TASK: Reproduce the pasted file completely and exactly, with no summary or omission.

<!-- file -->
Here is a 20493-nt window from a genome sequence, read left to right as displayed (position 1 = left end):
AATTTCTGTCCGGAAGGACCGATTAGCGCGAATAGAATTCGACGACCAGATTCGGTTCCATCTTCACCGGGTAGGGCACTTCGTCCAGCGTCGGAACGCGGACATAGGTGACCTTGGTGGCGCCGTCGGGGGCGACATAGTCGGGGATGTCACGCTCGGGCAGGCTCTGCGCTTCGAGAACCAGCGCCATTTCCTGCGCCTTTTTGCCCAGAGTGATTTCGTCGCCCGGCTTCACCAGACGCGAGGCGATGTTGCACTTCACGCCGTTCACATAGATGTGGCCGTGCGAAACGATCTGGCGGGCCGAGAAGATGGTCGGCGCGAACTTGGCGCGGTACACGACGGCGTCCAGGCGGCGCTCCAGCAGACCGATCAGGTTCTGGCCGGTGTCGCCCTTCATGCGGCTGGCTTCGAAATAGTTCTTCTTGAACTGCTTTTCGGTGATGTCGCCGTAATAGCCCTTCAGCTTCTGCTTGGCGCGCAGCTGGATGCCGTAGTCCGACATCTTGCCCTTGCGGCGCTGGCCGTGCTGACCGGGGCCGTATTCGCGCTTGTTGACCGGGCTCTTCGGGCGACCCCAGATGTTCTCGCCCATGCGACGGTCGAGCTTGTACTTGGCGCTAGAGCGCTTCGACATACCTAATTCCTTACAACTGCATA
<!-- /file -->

Here is a 20493-nt window from a genome sequence, read left to right as displayed (position 1 = left end):
AATTTCTGTCCGGAAGGACCGATTAGCGCGAATAGAATTCGACGACCAGATTCGGTTCCATCTTCACCGGGTAGGGCACTTCGTCCAGCGTCGGAACGCGGACATAGGTGACCTTGGTGGCGCCGTCGGGGGCGACATAGTCGGGGATGTCACGCTCGGGCAGGCTCTGCGCTTCGAGAACCAGCGCCATTTCCTGCGCCTTTTTGCCCAGAGTGATTTCGTCGCCCGGCTTCACCAGACGCGAGGCGATGTTGCACTTCACGCCGTTCACATAGATGTGGCCGTGCGAAACGATCTGGCGGGCCGAGAAGATGGTCGGCGCGAACTTGGCGCGGTACACGACGGCGTCCAGGCGGCGCTCCAGCAGACCGATCAGGTTCTGGCCGGTGTCGCCCTTCATGCGGCTGGCTTCGAAATAGTTCTTCTTGAACTGCTTTTCGGTGATGTCGCCGTAATAGCCCTTCAGCTTCTGCTTGGCGCGCAGCTGGATGCCGTAGTCCGACATCTTGCCCTTGCGGCGCTGGCCGTGCTGACCGGGGCCGTATTCGCGCTTGTTGACCGGGCTCTTCGGGCGACCCCAGATGTTCTCGCCCATGCGACGGTCGAGCTTGTACTTGGCGCTAGAGCGCTTCGACATACCTAATTCCTTACAACTGCATA